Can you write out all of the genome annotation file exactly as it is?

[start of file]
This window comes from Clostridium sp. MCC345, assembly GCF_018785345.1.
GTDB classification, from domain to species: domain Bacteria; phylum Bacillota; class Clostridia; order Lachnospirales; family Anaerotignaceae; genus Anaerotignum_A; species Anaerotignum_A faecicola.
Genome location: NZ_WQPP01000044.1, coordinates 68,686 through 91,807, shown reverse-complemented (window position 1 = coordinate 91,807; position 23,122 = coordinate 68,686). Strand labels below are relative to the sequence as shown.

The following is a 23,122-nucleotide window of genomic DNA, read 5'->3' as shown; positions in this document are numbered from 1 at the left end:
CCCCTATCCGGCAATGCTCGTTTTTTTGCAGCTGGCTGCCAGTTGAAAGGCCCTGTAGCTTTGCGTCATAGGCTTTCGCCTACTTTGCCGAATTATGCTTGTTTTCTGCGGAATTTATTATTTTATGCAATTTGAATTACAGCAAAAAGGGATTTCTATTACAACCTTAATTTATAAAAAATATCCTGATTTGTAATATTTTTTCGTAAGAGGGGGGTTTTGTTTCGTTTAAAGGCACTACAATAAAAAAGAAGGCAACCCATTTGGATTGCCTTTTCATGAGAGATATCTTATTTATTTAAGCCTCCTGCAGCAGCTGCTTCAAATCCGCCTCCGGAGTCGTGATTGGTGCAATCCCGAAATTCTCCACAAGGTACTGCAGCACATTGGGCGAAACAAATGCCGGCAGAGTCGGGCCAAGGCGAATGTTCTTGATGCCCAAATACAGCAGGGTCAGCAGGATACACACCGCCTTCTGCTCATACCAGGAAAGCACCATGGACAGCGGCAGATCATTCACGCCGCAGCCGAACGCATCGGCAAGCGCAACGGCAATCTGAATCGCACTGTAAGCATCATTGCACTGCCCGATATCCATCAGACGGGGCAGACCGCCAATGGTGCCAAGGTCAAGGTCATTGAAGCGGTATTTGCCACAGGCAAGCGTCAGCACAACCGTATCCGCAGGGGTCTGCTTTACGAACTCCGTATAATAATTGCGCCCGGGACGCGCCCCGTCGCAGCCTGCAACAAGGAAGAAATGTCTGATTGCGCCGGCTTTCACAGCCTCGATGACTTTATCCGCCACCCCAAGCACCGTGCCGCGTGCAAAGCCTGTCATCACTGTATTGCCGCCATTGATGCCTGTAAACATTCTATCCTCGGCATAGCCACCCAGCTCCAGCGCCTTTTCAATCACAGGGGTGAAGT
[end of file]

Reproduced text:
This window comes from Clostridium sp. MCC345, assembly GCF_018785345.1.
GTDB classification, from domain to species: domain Bacteria; phylum Bacillota; class Clostridia; order Lachnospirales; family Anaerotignaceae; genus Anaerotignum_A; species Anaerotignum_A faecicola.
Genome location: NZ_WQPP01000044.1, coordinates 68,686 through 91,807, shown reverse-complemented (window position 1 = coordinate 91,807; position 23,122 = coordinate 68,686). Strand labels below are relative to the sequence as shown.

The following is a 23,122-nucleotide window of genomic DNA, read 5'->3' as shown; positions in this document are numbered from 1 at the left end:
CCCCTATCCGGCAATGCTCGTTTTTTTGCAGCTGGCTGCCAGTTGAAAGGCCCTGTAGCTTTGCGTCATAGGCTTTCGCCTACTTTGCCGAATTATGCTTGTTTTCTGCGGAATTTATTATTTTATGCAATTTGAATTACAGCAAAAAGGGATTTCTATTACAACCTTAATTTATAAAAAATATCCTGATTTGTAATATTTTTTCGTAAGAGGGGGGTTTTGTTTCGTTTAAAGGCACTACAATAAAAAAGAAGGCAACCCATTTGGATTGCCTTTTCATGAGAGATATCTTATTTATTTAAGCCTCCTGCAGCAGCTGCTTCAAATCCGCCTCCGGAGTCGTGATTGGTGCAATCCCGAAATTCTCCACAAGGTACTGCAGCACATTGGGCGAAACAAATGCCGGCAGAGTCGGGCCAAGGCGAATGTTCTTGATGCCCAAATACAGCAGGGTCAGCAGGATACACACCGCCTTCTGCTCATACCAGGAAAGCACCATGGACAGCGGCAGATCATTCACGCCGCAGCCGAACGCATCGGCAAGCGCAACGGCAATCTGAATCGCACTGTAAGCATCATTGCACTGCCCGATATCCATCAGACGGGGCAGACCGCCAATGGTGCCAAGGTCAAGGTCATTGAAGCGGTATTTGCCACAGGCAAGCGTCAGCACAACCGTATCCGCAGGGGTCTGCTTTACGAACTCCGTATAATAATTGCGCCCGGGACGCGCCCCGTCGCAGCCTGCAACAAGGAAGAAATGTCTGATTGCGCCGGCTTTCACAGCCTCGATGACTTTATCCGCCACCCCAAGCACCGTGCCGCGTGCAAAGCCTGTCATCACTGTATTGCCGCCATTGATGCCTGTAAACATTCTATCCTCGGCATAGCCACCCAGCTCCAGCGCCTTTTCAATCACAGGGGTGAAGT